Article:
The Problem: Aside from wanting to walk into her school's winter dance in her huge dress and under her massive wig, with Max by her side, Lola also wanted to never see the Bell twins again. Both Cricket and his sister Calliope caused her plenty of pain before they moved away two years ago, allowing a string of renters to go in and out of the house next door. But when Lola sees a moving truck in the neighbor's driveway, she fears she is going to have to confront the past again, as well as the first boy that had a hold of her heart. Of course, Max has her heart now, and Cricket did break it once. It also doesn't help that the other Bell twin, Calliope, is not exactly a joy to be around. While keeping her distance may have been Lola's initial plan, it doesn't work out that way, and soon she and Cricket are spending more time together than ever. But as Max becomes more resentful and jealous, and Lola becomes more confused, it becomes apparent that something has to be done, and it won't be easy. 

Genre, Themes, History: This is a young adult novel set in modern-day San Francisco. As I mentioned in the introduction, this is the second book in the Anna and the French Kiss series. While Anna and St. Clair aren't incredibly prominent cast members, they do make enough of an appearance for the reader to see how their relationship is progressing now that they are both in college and away from Paris. A prominent theme that remains a constant from the beginning is the idea of wearing costumes. Two points are made: the first being that costumes can hide the real you, and if you're constantly wearing one are you ever really yourself? The second being that costumes often expose you by showing you for who you really are and what you really desire. In a strange way, both theories can be applied to Lola, something she has to figure out for herself as the book progresses. Another theme was the always interesting question of how much our past, or the past of our parents and perhaps other generations that preceded even them, determines who we are today and who we will be in the future. Lola's mother is actually her dad Nathan's sister, but she wasn't ready to raise a kid when she had her, and still has trouble pulling her life together. Lola often wonders if she is predestined for the same undesirable future as her mother, while simultaneously resolving to not have that happen.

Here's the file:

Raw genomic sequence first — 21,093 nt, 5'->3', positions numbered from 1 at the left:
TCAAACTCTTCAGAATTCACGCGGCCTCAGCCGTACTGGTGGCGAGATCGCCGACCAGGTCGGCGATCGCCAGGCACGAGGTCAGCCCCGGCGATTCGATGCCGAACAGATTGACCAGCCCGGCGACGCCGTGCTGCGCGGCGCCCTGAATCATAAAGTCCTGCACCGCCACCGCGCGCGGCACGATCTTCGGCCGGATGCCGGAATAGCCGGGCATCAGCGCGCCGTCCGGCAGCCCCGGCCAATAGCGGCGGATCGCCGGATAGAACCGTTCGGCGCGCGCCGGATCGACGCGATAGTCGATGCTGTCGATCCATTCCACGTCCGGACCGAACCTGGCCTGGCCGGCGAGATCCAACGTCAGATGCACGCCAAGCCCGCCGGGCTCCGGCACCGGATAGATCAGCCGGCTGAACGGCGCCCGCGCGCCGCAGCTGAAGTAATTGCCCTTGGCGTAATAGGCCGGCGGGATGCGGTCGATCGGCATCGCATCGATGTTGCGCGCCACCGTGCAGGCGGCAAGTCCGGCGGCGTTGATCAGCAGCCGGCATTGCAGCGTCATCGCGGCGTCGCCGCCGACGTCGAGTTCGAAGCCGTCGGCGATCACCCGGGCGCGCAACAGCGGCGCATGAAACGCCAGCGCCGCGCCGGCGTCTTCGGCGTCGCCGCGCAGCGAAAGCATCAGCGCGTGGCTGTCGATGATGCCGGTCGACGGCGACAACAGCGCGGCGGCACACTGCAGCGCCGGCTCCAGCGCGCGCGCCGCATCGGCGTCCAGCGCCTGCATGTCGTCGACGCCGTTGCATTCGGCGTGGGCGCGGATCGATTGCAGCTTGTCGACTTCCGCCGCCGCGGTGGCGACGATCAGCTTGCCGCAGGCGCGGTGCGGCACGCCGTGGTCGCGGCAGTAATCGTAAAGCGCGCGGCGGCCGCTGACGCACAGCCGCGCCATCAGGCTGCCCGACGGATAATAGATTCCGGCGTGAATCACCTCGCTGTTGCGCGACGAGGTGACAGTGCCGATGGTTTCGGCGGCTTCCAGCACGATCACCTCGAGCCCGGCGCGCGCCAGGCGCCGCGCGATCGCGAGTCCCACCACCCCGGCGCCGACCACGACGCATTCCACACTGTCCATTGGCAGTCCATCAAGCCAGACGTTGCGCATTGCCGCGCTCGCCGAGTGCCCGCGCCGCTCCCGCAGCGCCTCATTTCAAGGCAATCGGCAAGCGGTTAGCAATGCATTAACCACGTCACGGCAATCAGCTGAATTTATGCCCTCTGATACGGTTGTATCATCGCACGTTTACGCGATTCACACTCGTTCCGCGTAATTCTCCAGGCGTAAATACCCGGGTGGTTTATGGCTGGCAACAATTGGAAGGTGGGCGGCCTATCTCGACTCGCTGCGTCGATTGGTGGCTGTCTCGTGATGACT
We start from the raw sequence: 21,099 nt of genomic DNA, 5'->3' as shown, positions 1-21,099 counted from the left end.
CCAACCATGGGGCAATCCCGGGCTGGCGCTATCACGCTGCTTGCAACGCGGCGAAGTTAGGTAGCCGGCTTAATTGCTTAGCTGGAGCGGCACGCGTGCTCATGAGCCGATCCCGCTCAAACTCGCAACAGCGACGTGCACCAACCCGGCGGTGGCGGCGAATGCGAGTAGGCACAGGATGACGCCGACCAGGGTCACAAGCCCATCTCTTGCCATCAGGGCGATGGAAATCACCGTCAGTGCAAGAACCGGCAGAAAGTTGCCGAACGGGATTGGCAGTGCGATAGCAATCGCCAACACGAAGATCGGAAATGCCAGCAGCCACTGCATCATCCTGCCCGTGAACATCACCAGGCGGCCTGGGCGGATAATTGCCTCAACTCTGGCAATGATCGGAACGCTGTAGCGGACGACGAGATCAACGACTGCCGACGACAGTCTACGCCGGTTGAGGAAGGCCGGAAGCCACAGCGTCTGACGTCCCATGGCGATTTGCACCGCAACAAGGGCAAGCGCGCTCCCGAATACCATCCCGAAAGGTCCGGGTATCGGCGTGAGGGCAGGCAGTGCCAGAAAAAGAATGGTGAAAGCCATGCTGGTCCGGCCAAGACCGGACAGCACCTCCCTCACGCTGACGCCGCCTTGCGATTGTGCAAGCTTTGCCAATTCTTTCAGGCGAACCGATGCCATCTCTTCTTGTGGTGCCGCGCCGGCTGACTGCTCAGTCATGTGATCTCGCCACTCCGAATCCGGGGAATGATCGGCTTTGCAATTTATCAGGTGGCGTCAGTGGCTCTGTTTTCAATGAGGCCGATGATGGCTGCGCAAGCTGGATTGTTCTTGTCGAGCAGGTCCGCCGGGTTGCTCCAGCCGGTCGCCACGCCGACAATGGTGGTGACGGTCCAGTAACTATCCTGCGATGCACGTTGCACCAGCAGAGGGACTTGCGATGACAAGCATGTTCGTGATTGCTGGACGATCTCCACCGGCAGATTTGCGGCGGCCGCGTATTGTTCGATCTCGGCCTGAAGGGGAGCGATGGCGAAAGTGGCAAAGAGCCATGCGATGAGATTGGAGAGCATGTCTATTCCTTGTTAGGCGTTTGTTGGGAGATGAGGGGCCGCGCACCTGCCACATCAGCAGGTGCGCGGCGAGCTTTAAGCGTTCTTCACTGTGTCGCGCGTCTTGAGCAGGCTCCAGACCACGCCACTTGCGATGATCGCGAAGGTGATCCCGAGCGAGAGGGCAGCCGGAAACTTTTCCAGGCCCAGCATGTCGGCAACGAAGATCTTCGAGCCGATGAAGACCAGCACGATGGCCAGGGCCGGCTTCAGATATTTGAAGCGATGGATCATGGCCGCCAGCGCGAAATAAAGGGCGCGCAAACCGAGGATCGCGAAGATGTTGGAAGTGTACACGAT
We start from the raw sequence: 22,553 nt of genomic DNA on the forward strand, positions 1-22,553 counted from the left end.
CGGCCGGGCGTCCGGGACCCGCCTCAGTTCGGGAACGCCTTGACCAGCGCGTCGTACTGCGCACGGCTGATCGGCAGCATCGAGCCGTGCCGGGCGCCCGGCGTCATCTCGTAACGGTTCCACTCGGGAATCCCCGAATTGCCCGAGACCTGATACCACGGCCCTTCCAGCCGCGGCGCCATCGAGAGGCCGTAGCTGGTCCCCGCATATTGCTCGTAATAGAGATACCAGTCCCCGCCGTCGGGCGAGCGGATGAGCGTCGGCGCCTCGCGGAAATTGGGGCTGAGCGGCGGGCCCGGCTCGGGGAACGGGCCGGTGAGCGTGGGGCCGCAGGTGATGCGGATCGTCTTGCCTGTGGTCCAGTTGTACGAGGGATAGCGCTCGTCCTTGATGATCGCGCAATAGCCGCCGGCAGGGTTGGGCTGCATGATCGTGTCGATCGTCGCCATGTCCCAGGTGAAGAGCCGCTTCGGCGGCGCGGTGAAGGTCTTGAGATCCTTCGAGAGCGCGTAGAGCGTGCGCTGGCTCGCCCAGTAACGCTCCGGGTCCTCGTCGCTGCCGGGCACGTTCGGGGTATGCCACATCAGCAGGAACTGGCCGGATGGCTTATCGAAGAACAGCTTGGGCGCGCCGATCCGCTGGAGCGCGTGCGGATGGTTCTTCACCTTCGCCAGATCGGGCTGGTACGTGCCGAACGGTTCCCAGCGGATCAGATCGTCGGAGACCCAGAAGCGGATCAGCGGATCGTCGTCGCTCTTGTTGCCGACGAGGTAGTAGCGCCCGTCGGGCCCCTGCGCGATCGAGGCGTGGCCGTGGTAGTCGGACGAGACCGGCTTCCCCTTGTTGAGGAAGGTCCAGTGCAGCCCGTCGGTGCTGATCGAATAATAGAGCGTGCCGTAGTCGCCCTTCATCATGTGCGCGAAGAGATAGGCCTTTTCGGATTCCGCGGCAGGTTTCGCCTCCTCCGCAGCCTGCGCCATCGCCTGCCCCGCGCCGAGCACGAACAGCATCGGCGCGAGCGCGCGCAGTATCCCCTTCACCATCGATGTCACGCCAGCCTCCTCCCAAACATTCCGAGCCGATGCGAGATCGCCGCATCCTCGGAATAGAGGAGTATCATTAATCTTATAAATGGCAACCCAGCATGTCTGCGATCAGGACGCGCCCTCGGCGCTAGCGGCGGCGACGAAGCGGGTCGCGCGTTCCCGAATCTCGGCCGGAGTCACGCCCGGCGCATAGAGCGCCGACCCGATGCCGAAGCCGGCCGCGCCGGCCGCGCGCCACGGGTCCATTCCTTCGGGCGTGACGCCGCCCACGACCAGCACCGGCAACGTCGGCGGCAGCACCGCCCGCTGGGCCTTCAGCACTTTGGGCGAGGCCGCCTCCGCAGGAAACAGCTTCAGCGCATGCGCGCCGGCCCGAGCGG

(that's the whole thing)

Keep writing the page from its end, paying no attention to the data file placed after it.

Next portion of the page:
My Verdict: As with Anna and the French Kiss, I still maintain that teenagers are the worst. However, this book doesn't have quite the same amount of tension between teenagers that the first one did, although there is more general angst, mostly from Lola and Max, and Max isn't even a teenager. Much of the general tension actually comes from Lola and her interaction with her parents, mostly over her relationship with Max. Even with this tension, I probably would have enjoyed the book more if Lola was more likable. While it isn't impossible to like a book even though the main character isn't that great, I had a hard time getting past Lola's pride, arrogance, and willful blindness about the situations going on around her. She generally can't be trusted, and like most teenagers, strongly believes she knows what is best and that everyone else is wrong. Also, she is essentially a manic pixie dream girl. Yeah, there is only so much of that I can handle. But overall, the story isn't bad. And it was nice to catch up with Anna and St. Clair. Also, since San Francisco is one of my favorite cities in the world, I always love having it as the setting in any book I read.